She seems to have utterly no awareness of the risk to herself (that, of course, is not part of the typical natural childbirth narrative) and instead chooses to focus on two factors that do make up the typical narrative: the health and brain function of the baby, and the “pressure” to make sure labor doesn’t go on too long.

Dr. Keirns goes off the rails immediately. She apparently started from the natural childbirth premise that birth is safe and that vaginal birth is best. But childbirth is not safe and at every point in her labor she faced a high risk of dying, and her baby faced an even higher risk of death or permanent injury. And it only go worse from there!

At nearly every point, C-section was the safest option for her and for her baby, but she wanted to try for a vaginal delivery; that was reasonable. But once her induction (presumably for diabetes and incipient pre-eclampsia) had dragged on, C-section was ever more clearly the safer option. Regardless of what natural childbirth advocates like to tell themselves, a longer labor means a greater risk of death or permanent injury of the baby.

If Dr. Keirns had agreed to a C-section at that point, she would have almost certainly had a vigorous healthy baby, and she would have been free to moan forever after about her “unnecessarean.” She would have avoided the risks of prolonged inductions, avoided the serious compromise of her baby, avoid the postpartum hemorrhage, possibly avoided the magnesium sulfate to prevent seizures, and possibly avoided the bleeding in her bladder.

Instead, she insisted on a vaginal delivery and she was “successful”:

… My son came out blue and not breathing. I listened for crying but didn’t hear any. I barely heard the doctors say it was a boy. Meanwhile, as the NICU unit was summoned to attend to my son, I began to hemorrhage …

After we were both stabilized, they handed the baby to my husband; I was too exhausted to safely hold him.

If nearly killing your baby and yourself qualifies as a “successful” vaginal delivery, I’d hate to see what failure looked like.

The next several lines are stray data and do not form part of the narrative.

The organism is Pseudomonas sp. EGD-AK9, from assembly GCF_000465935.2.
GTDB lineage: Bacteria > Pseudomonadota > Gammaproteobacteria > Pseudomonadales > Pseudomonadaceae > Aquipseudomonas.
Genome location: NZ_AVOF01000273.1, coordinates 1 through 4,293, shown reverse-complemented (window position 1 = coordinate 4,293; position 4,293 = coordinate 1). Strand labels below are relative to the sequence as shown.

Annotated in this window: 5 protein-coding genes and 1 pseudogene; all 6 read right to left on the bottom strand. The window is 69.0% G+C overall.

Dr. Keirns then regurgitates the standard misinformation offered by natural childbirth advocates. She repeats the childbirth lie that will not die, apparently unaware that in 2009 the World Health Organization withdrew its recommended C-section rate, acknowledging that there had never been any scientific evidence to support it.

Kearns claims:

As a doctor, I don’t discount any of the problems my doctors were worried about. I know that our obstetric colleagues are working in territory that is fraught with risk, uncertainty and liability.

She babbles on about failure to progress, completely discounting the problems in her doctors were worried about, and pretending the issue in her case was the slow progress of her labor, when it was really the ever growing risk from her serious chronic disease (insulin dependent diabetes) and her serious pregnancy complication (pre-eclampsia with possible HELLP syndrome).

Dr. Keirns was the obstetric patient from hell, doing everything in her power to kill her baby or herself, blissfully clueless to this very day about the dangers she aggressively ignored.

… I barely escaped a Caesarean I didn’t need. In the end, my son is healthy, I’m fine and we had the vaginal delivery that epidemiological data suggests was safest for both of us…

No, Dr. Keirns, the fact that you had a vaginal delivery of a nearly dead baby, a postpartum hemorrhage, intrapartum insulin and magnesium sulfate indicates that you DID need a C-section. Moreover, there is NO DATA that suggest that a vaginal birth was safest for YOU with diabetes, pre-eclampsia and possible HELLP syndrome, or YOUR BABY, who barely survived the labor.

In the end, Dr. Keirns’ tale is not a cautionary story about the rush to perform C-sections, but instead a cautionary story about the absolute nonsense peddled by natural childbirth advocates that threatens the lives of babies and mothers and is believed even by Dr. Keirns who should have known better.

Physician, heal thyself!